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post #11 of 39
Quote:
Originally Posted by Porchland View Post

I'm with you for the most part, but I don't see how offering non-DRM content will actually increase Apple's market share for either iTS or iPod. Apple's share of both markets is so high that it will be difficult to maintain even when things are going well.

Tell that to Microsoft. They've maintained their 90%+ marketshare for 15 years now without much trouble.
post #12 of 39
Quote:
Originally Posted by TBaggins View Post

This is GENIUS for Apple on so many levels:

It's just GENIUS all the way around. Hats off to Steve Jobs. I'd hate to have go up against him in business.

This is why Jobs as head of Apple can outmaneuver anyone in that space. Given enough time, I have little doubt Steve could eventually displace Microsoft... it might take him the rest of his days to do it, but I think he could.

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post #13 of 39
Quote:
Originally Posted by SpamSandwich View Post

This is why Jobs as head of Apple can outmaneuver anyone in that space. Given enough time, I have little doubt Steve could eventually displace Microsoft... it might take him the rest of his days to do it, but I think he could.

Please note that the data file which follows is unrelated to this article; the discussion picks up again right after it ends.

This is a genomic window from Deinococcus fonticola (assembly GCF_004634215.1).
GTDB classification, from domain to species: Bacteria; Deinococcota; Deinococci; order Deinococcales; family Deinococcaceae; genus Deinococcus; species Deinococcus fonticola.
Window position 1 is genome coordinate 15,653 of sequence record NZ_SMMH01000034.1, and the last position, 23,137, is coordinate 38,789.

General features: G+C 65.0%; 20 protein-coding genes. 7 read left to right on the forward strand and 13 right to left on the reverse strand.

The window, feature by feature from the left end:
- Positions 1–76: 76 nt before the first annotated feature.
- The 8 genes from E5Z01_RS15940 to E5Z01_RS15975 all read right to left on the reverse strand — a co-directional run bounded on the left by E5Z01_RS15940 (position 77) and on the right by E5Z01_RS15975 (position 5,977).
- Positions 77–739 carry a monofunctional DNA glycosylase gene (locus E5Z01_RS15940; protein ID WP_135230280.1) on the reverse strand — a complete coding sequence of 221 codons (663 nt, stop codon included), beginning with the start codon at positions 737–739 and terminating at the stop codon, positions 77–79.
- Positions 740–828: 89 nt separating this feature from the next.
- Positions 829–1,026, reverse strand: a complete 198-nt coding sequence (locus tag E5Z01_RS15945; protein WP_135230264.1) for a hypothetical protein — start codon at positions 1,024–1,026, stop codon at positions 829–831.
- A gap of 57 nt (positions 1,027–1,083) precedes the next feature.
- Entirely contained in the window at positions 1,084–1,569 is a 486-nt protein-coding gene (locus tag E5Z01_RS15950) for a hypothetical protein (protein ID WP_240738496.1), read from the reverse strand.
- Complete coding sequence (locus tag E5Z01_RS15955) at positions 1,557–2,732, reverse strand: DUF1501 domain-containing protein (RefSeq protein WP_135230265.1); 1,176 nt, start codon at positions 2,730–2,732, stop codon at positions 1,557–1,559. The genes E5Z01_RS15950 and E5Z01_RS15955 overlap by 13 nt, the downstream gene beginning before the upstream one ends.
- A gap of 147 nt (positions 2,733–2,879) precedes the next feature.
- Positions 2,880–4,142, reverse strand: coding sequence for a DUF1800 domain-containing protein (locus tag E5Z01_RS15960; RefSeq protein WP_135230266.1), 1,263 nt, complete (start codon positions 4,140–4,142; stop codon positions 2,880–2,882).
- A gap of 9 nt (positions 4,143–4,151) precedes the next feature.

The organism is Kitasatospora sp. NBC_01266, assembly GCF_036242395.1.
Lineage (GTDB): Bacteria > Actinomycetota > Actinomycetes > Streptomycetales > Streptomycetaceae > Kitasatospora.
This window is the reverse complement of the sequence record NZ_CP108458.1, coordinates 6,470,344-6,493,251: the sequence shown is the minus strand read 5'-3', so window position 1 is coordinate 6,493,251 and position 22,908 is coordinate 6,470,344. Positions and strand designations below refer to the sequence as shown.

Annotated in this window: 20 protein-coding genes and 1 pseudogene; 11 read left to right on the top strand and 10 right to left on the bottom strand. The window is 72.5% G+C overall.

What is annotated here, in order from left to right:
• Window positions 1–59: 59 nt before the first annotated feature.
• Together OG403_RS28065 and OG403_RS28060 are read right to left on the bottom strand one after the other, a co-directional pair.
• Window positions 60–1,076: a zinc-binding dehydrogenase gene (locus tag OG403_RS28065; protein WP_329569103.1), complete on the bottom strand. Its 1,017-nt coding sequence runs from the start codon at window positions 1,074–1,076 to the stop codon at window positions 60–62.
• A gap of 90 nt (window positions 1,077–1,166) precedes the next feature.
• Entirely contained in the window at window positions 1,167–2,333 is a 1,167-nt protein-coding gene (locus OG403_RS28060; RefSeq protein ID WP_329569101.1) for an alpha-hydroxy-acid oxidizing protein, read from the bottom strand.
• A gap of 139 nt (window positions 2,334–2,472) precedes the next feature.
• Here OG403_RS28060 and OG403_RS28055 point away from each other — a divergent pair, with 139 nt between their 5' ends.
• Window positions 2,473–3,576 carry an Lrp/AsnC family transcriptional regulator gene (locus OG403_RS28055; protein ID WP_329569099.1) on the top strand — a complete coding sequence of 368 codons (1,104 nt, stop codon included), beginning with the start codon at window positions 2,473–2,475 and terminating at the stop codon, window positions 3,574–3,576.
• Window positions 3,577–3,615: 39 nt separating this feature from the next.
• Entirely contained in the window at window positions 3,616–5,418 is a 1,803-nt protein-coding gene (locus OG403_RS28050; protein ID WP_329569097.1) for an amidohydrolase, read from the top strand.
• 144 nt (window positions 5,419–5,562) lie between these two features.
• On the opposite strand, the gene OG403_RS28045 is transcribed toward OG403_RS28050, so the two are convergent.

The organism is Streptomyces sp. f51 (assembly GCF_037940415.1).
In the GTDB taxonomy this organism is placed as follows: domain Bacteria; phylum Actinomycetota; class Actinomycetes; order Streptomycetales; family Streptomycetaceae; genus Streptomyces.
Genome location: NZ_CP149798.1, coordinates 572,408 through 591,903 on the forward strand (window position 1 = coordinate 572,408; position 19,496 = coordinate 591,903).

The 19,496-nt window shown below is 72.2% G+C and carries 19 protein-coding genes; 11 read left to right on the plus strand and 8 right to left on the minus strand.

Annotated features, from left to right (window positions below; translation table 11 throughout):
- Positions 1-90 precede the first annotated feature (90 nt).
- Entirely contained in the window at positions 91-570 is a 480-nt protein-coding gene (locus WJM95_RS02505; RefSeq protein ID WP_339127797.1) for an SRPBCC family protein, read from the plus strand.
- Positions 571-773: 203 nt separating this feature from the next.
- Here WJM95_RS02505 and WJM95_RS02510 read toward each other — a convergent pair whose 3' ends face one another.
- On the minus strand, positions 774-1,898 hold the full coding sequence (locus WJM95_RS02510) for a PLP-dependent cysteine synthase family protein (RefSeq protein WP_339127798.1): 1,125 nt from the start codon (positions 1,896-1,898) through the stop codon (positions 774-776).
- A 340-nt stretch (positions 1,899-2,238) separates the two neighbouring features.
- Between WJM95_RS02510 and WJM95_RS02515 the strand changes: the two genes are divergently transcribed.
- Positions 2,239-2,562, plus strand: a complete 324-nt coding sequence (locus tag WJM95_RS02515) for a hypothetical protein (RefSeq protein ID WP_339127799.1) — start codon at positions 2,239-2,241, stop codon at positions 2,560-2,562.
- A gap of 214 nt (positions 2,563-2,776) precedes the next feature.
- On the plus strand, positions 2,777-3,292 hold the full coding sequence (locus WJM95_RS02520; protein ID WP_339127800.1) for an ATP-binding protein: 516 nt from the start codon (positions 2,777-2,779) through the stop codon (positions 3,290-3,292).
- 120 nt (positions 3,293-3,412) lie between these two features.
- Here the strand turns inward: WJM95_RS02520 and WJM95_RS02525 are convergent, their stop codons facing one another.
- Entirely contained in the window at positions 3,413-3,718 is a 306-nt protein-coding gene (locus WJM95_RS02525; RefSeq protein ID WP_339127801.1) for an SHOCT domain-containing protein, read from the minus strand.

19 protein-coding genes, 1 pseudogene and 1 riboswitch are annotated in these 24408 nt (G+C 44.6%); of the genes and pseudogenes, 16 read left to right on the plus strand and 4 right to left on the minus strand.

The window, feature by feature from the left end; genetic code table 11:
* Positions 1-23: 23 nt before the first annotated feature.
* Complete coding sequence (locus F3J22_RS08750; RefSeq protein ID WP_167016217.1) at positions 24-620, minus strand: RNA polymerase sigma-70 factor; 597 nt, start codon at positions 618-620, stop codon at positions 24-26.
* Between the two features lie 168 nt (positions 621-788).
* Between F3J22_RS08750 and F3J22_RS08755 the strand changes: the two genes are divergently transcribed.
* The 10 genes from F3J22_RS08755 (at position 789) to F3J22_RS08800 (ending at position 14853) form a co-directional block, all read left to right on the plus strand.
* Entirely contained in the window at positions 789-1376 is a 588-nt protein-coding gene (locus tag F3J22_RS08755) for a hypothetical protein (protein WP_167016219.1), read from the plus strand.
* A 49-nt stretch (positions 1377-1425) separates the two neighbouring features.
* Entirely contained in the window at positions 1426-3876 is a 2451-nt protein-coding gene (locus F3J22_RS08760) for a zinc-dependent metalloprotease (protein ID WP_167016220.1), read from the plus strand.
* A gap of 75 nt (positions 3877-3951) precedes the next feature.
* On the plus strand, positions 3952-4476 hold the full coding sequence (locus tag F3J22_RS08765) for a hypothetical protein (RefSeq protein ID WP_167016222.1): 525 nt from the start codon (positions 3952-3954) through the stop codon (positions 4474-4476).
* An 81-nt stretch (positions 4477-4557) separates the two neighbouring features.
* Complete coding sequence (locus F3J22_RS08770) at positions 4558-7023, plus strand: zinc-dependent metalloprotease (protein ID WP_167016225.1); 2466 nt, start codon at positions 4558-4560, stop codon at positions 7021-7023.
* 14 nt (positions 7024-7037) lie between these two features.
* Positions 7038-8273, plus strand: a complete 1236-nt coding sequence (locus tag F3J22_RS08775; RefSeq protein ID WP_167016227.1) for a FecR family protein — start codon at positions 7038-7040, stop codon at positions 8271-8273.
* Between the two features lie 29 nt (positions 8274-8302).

Wishful thinking. It would take him 500 years to supplant Microsoft. Apple will always be a niche player going forward. Granted they may grow their niche a bit, but they won't supplant Windows in many situations and frankly I'm ok with that. Being niche means OSX ends up being better in most areas that matter to everyday users and can change faster with the market compared to monolithic MS.
post #14 of 39
Quote:
Originally Posted by unother View Post

AAC is not completely open however (it requires a patent license for codecs), and thus support is not universal.

MP3 is not open either, dozens companies pay a licensing fee to create MP3-supporting products, including Apple, Microsoft, Sony and Creative. And the patents are enforced.
post #15 of 39
Quote:
Originally Posted by athletics68 View Post

Tell that to Microsoft. They've maintained their 90%+ marketshare for 15 years now without much trouble.